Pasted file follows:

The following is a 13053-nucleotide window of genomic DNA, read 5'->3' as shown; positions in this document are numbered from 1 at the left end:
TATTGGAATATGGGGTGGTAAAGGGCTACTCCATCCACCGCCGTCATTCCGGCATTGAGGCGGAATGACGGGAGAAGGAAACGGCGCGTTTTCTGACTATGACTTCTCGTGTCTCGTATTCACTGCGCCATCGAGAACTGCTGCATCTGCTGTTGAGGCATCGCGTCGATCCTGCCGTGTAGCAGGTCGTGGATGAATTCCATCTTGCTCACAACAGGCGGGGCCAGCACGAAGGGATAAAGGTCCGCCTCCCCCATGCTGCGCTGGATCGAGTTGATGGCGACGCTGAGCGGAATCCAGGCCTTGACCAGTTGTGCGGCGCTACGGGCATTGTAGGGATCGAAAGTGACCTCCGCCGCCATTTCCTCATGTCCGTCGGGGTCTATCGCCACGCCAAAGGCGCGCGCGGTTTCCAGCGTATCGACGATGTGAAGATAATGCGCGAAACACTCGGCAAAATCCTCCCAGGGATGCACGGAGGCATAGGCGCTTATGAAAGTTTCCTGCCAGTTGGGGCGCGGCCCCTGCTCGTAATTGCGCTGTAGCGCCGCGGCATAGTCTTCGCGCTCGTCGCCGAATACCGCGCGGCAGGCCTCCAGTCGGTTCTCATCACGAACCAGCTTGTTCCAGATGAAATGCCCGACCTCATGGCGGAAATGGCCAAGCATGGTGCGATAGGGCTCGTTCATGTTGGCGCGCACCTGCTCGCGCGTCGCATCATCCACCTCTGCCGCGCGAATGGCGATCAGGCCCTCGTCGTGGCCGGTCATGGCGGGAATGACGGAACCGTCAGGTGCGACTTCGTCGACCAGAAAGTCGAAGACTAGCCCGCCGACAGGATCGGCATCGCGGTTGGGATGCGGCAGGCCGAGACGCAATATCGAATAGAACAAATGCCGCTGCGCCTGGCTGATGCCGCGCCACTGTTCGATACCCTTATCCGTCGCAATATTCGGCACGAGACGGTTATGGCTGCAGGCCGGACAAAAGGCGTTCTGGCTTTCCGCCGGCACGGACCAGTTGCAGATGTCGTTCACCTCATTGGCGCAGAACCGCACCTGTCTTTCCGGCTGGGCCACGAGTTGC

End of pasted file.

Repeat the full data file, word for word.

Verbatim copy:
The following is a 13053-nucleotide window of genomic DNA, read 5'->3' as shown; positions in this document are numbered from 1 at the left end:
TATTGGAATATGGGGTGGTAAAGGGCTACTCCATCCACCGCCGTCATTCCGGCATTGAGGCGGAATGACGGGAGAAGGAAACGGCGCGTTTTCTGACTATGACTTCTCGTGTCTCGTATTCACTGCGCCATCGAGAACTGCTGCATCTGCTGTTGAGGCATCGCGTCGATCCTGCCGTGTAGCAGGTCGTGGATGAATTCCATCTTGCTCACAACAGGCGGGGCCAGCACGAAGGGATAAAGGTCCGCCTCCCCCATGCTGCGCTGGATCGAGTTGATGGCGACGCTGAGCGGAATCCAGGCCTTGACCAGTTGTGCGGCGCTACGGGCATTGTAGGGATCGAAAGTGACCTCCGCCGCCATTTCCTCATGTCCGTCGGGGTCTATCGCCACGCCAAAGGCGCGCGCGGTTTCCAGCGTATCGACGATGTGAAGATAATGCGCGAAACACTCGGCAAAATCCTCCCAGGGATGCACGGAGGCATAGGCGCTTATGAAAGTTTCCTGCCAGTTGGGGCGCGGCCCCTGCTCGTAATTGCGCTGTAGCGCCGCGGCATAGTCTTCGCGCTCGTCGCCGAATACCGCGCGGCAGGCCTCCAGTCGGTTCTCATCACGAACCAGCTTGTTCCAGATGAAATGCCCGACCTCATGGCGGAAATGGCCAAGCATGGTGCGATAGGGCTCGTTCATGTTGGCGCGCACCTGCTCGCGCGTCGCATCATCCACCTCTGCCGCGCGAATGGCGATCAGGCCCTCGTCGTGGCCGGTCATGGCGGGAATGACGGAACCGTCAGGTGCGACTTCGTCGACCAGAAAGTCGAAGACTAGCCCGCCGACAGGATCGGCATCGCGGTTGGGATGCGGCAGGCCGAGACGCAATATCGAATAGAACAAATGCCGCTGCGCCTGGCTGATGCCGCGCCACTGTTCGATACCCTTATCCGTCGCAATATTCGGCACGAGACGGTTATGGCTGCAGGCCGGACAAAAGGCGTTCTGGCTTTCCGCCGGCACGGACCAGTTGCAGATGTCGTTCACCTCATTGGCGCAGAACCGCACCTGTCTTTCCGGCTGGGCCACGAGTTGC